Horford became the first Dominican player to reach the NBA Finals when Boston defeated the Miami Heat in Game 7 to win the Eastern Conference Championship. In Atlanta, Boston and Philadelphia, he made 141 playoffs without reaching the final. That’s more than any other player.

The outburst he showed as the Celtics celebrated their conference title reflected how much it meant to him. But he also means a lot to his comrades.

“Nothing is worth more than this man to my right,” said Brown that night. “His energy, his attitude, comes every day, being a professional, taking care of his body, as a leader – I’m proud to be able to share this moment with veterans, mentors, brothers and people like Al Horford. Men. ”

The Celtics drafted the Browns in 2016, weeks before Horford signed a four-year contract with the team. The following summer, Boston picked Tatum in third overall. Sixth Smart was generally unveiled in 2014.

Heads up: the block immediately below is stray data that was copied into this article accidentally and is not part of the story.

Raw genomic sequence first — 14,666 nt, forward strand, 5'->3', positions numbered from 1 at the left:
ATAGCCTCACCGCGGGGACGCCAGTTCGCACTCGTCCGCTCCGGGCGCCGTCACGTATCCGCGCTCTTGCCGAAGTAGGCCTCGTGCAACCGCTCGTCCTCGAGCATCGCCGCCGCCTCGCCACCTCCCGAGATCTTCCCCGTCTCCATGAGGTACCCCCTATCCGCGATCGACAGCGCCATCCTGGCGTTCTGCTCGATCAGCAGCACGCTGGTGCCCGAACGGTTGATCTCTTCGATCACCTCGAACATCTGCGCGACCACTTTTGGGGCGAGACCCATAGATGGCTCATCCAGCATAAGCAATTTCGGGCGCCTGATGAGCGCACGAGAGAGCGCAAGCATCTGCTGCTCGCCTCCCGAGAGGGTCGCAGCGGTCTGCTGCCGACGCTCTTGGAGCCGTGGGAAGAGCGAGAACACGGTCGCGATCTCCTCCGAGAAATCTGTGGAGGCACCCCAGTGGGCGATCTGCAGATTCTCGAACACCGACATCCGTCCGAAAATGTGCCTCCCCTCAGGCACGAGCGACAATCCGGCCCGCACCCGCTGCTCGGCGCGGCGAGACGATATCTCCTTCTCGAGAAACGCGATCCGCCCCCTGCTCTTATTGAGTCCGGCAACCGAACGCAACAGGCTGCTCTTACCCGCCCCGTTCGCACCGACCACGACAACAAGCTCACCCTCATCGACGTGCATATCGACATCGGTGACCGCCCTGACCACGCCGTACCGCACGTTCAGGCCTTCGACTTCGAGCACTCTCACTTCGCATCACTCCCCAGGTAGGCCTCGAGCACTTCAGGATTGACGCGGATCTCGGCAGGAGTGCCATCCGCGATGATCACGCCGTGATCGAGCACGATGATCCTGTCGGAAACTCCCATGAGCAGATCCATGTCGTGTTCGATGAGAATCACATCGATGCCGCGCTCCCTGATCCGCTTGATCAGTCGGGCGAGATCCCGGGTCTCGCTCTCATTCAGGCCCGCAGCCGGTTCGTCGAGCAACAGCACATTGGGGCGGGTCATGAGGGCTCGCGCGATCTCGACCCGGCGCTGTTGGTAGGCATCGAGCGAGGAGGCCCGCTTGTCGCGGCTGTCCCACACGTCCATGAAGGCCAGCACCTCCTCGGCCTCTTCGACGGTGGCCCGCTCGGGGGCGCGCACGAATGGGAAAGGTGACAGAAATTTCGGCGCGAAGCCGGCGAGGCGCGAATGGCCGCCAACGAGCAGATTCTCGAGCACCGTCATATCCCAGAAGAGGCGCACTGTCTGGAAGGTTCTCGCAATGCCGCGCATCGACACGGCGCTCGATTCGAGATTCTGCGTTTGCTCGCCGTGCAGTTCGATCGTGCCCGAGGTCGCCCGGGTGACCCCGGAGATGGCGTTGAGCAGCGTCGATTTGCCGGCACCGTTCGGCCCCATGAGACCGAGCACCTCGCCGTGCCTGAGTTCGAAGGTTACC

Horford spent three years in Boston with Brown, Tatum and Smart, the Celtics went to the conference finals twice and lost once in the conference semifinals. He chose to leave in the last year of his contract in 2019 and joined the 76ers as a free agent.

In December 2020, the 76ers traded him for the rarely used Oklahoma City Thunder. In June 2021, Boston swapped the Thunder to get it back.

“I think there’s a reason for everything,” said Horford. “They grew up, and so did I. I had a different point of view and now I’m more grateful for what I have.”

When the Celtics head of basketball operations and former head coach Brad Stevens of the team called Horford to tell him about the trade, Horford was in the car with his family. They all got excited and started screaming.